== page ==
The ability to visualize macromolecules at atomic detail has significantly advanced our understanding of macromolecular structure and function. This course will provide an overview of fundamental experimental methodologies underlying structure determination, followed by primary literature-based discussions in which students will present and critically discuss classic foundational papers as well as examples from the current literature that have advanced our understanding of macromolecule structure and function.

Prerequisite: Biology 125 and 126; and either Biology 280, Biology 380, Biochemistry 301 or Chemistry 320

NEUR 238.00 Neurons, Circuits and Behavior 6 credits

Open: Size: 25, Registered: 0, Waitlist: 0

Hulings 316

MTWTHF
10:10am11:55am10:10am11:55am
Synonym: 64952

Eric D Hoopfer

Neurons are the building blocks of the nervous system. Molecular and cellular neuroscience seeks to understand the fundamental principles that govern how neurons function, how they communicate with each other, and how they assemble into circuits that generate behavior. This course focuses on the molecular and cellular basis of nervous system function from the level of genes and molecules to neural circuits and behavior. We will take an integrative approach to examine the genetic, molecular and cellular mechanisms that underlie neuronal communication, the molecular basis of sensation and innate behaviors, neural plasticity, and nervous system disorders. This course will emphasize the experimental evidence and techniques that have built our understanding of the molecular and cellular basis of behavior through team-based learning, analysis of primary literature papers and laboratory experimentation. A grade of C- or better must be earned in both Neuroscience 238 and 239 to satisfy the LS requirement.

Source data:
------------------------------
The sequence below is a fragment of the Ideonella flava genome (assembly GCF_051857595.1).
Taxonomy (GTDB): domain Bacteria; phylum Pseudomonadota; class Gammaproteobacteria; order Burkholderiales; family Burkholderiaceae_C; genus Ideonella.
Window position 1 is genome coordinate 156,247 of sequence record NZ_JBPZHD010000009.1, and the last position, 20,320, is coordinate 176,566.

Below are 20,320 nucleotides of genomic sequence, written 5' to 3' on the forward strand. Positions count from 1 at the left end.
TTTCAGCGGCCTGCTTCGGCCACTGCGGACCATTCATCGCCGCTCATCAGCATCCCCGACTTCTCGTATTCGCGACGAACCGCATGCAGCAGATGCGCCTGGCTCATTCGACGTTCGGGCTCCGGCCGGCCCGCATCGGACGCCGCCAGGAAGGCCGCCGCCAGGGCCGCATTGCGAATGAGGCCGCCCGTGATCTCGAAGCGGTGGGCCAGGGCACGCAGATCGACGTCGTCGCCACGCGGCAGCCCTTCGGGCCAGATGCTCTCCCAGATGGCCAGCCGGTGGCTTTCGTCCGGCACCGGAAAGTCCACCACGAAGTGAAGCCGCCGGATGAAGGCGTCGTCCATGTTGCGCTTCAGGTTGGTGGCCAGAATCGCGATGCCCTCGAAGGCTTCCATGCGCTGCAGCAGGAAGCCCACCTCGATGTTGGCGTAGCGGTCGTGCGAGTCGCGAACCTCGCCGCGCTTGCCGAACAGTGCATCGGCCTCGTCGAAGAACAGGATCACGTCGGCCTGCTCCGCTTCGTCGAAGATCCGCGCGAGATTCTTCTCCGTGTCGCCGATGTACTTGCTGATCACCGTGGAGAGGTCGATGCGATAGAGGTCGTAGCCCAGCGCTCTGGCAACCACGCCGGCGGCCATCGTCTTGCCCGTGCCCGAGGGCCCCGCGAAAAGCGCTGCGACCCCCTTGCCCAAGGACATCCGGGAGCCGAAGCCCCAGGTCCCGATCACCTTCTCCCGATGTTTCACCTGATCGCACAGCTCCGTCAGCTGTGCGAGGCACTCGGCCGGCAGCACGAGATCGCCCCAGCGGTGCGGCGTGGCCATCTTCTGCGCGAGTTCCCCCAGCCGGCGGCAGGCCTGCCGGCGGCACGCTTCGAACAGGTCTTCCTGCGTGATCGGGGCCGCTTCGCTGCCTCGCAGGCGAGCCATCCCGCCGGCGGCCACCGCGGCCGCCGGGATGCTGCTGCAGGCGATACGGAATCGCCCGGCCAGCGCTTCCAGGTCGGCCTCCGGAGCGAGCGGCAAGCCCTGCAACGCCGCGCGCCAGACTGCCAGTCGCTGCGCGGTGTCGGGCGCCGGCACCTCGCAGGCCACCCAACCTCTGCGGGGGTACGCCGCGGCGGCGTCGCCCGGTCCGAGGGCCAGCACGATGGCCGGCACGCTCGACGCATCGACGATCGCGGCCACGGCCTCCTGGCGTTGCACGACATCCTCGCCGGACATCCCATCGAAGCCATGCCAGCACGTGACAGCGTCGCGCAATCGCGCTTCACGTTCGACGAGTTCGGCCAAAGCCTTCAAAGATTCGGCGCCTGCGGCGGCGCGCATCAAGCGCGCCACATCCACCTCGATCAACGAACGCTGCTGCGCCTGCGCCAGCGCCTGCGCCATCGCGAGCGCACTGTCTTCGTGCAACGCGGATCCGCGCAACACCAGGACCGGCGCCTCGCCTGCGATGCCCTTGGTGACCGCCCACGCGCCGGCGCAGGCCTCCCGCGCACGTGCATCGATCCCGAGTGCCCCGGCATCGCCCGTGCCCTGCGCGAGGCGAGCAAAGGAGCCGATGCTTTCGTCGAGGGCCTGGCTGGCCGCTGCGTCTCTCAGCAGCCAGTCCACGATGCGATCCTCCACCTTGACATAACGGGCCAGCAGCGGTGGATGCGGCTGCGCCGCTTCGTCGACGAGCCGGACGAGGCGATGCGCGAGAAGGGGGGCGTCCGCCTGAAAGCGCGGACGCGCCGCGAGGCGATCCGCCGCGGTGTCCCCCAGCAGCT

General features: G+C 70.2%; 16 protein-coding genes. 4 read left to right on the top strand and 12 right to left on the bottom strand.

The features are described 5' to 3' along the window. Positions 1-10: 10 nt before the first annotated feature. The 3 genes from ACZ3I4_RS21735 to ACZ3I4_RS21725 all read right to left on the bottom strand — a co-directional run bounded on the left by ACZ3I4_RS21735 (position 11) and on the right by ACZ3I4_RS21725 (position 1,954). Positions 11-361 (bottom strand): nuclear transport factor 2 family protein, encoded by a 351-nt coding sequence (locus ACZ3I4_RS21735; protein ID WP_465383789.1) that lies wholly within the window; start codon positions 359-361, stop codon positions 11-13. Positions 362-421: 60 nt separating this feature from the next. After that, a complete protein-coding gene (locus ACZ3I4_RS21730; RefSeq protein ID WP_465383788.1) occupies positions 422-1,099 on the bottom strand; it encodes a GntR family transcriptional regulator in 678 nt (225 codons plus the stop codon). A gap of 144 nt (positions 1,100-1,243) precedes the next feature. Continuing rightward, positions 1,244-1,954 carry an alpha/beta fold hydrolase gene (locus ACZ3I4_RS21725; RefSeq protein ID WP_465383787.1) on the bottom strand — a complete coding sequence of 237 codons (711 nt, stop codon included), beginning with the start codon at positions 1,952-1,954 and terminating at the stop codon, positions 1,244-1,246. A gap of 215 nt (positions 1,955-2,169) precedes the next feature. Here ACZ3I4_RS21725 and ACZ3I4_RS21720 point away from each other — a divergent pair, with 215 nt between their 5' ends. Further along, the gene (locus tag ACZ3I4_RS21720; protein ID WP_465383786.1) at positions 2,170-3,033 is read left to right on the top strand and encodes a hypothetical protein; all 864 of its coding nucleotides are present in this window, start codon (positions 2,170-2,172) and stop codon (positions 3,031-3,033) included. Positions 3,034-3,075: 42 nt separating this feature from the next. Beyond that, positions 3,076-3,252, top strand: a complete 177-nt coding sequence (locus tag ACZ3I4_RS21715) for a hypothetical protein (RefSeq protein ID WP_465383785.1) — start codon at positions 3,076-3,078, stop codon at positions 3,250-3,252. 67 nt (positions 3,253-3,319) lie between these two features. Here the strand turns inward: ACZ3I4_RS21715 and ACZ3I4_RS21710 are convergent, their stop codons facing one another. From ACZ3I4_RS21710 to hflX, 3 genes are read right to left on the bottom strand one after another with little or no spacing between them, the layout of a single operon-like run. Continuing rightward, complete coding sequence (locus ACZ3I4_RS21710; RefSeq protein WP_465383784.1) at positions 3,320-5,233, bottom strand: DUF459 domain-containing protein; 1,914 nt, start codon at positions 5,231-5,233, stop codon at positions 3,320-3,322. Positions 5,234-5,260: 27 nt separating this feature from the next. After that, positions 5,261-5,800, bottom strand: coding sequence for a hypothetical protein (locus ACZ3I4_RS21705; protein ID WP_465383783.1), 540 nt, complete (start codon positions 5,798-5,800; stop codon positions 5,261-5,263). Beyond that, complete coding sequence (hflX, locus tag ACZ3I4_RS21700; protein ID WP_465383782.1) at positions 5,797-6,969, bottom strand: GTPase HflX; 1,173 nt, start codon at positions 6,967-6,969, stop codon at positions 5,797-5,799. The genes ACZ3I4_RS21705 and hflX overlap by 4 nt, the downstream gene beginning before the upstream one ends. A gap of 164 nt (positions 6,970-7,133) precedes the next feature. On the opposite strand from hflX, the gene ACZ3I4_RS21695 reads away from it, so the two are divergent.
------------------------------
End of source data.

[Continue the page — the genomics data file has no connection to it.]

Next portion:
Prerequisite: Neuroscience 127 or Biology 125.; Concurrent registration in Neuroscience 239.

NEUR 239.01 Neurons, Circuits and Behavior Lab 2 credits

Open: Size: 12, Registered: 0, Waitlist: 0

Hulings B04

MTWTHF
1:00pm5:00pm
Synonym: 65477

Eric D Hoopfer

This laboratory course will provide experience in performing experiments to elucidate the structure and function neurons and neural circuits using classical and cutting-edge techniques. Students will apply these techniques to develop and carry out an independent research project.

Prerequisite: Concurrent registration in Neuroscience 238 required

NEUR 239.02 Neurons, Circuits and Behavior Lab 2 credits

Open: Size: 12, Registered: 0, Waitlist: 0

Hulings B04

MTWTHF
2:00pm6:00pm
Synonym: 65478

Eric D Hoopfer

This laboratory course will provide experience in performing experiments to elucidate the structure and function neurons and neural circuits using classical and cutting-edge techniques. Students will apply these techniques to develop and carry out an independent research project.

Prerequisite: Concurrent registration in Neuroscience 238 required

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You must take 6 credits of each of these.
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You must take 6 credits of each of these,
except Quantitative Reasoning, which requires 3 courses.